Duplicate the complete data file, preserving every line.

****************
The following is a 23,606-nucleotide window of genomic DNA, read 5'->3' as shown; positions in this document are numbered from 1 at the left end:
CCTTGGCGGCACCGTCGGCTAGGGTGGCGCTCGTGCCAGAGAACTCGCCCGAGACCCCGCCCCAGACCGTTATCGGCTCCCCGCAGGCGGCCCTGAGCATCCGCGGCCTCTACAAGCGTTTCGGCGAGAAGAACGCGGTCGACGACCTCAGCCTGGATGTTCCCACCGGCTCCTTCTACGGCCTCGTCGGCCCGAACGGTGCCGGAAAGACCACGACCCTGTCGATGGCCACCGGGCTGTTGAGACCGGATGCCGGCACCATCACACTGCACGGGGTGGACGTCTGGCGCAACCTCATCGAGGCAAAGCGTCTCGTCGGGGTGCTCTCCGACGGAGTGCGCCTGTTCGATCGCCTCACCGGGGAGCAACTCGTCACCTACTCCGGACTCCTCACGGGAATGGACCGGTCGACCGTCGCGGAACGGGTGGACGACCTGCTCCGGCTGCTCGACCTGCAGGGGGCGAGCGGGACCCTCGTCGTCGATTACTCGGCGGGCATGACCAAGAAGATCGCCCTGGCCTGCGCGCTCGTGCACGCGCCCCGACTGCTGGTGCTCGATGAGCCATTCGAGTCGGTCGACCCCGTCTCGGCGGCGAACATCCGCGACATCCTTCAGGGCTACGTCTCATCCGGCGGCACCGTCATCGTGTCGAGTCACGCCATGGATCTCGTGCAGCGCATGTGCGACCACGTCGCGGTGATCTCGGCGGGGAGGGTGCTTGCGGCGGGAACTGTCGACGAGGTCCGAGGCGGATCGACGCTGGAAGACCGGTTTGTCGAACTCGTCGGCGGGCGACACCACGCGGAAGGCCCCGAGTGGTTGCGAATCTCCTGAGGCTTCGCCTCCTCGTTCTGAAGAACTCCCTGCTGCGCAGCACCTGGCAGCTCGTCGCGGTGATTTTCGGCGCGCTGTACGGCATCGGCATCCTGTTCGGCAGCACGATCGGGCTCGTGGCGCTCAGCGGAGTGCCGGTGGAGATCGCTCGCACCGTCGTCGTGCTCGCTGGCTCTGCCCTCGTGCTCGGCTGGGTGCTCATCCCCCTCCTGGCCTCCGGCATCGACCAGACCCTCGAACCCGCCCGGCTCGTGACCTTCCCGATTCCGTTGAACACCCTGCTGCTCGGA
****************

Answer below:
The following is a 23,606-nucleotide window of genomic DNA, read 5'->3' as shown; positions in this document are numbered from 1 at the left end:
CCTTGGCGGCACCGTCGGCTAGGGTGGCGCTCGTGCCAGAGAACTCGCCCGAGACCCCGCCCCAGACCGTTATCGGCTCCCCGCAGGCGGCCCTGAGCATCCGCGGCCTCTACAAGCGTTTCGGCGAGAAGAACGCGGTCGACGACCTCAGCCTGGATGTTCCCACCGGCTCCTTCTACGGCCTCGTCGGCCCGAACGGTGCCGGAAAGACCACGACCCTGTCGATGGCCACCGGGCTGTTGAGACCGGATGCCGGCACCATCACACTGCACGGGGTGGACGTCTGGCGCAACCTCATCGAGGCAAAGCGTCTCGTCGGGGTGCTCTCCGACGGAGTGCGCCTGTTCGATCGCCTCACCGGGGAGCAACTCGTCACCTACTCCGGACTCCTCACGGGAATGGACCGGTCGACCGTCGCGGAACGGGTGGACGACCTGCTCCGGCTGCTCGACCTGCAGGGGGCGAGCGGGACCCTCGTCGTCGATTACTCGGCGGGCATGACCAAGAAGATCGCCCTGGCCTGCGCGCTCGTGCACGCGCCCCGACTGCTGGTGCTCGATGAGCCATTCGAGTCGGTCGACCCCGTCTCGGCGGCGAACATCCGCGACATCCTTCAGGGCTACGTCTCATCCGGCGGCACCGTCATCGTGTCGAGTCACGCCATGGATCTCGTGCAGCGCATGTGCGACCACGTCGCGGTGATCTCGGCGGGGAGGGTGCTTGCGGCGGGAACTGTCGACGAGGTCCGAGGCGGATCGACGCTGGAAGACCGGTTTGTCGAACTCGTCGGCGGGCGACACCACGCGGAAGGCCCCGAGTGGTTGCGAATCTCCTGAGGCTTCGCCTCCTCGTTCTGAAGAACTCCCTGCTGCGCAGCACCTGGCAGCTCGTCGCGGTGATTTTCGGCGCGCTGTACGGCATCGGCATCCTGTTCGGCAGCACGATCGGGCTCGTGGCGCTCAGCGGAGTGCCGGTGGAGATCGCTCGCACCGTCGTCGTGCTCGCTGGCTCTGCCCTCGTGCTCGGCTGGGTGCTCATCCCCCTCCTGGCCTCCGGCATCGACCAGACCCTCGAACCCGCCCGGCTCGTGACCTTCCCGATTCCGTTGAACACCCTGCTGCTCGGA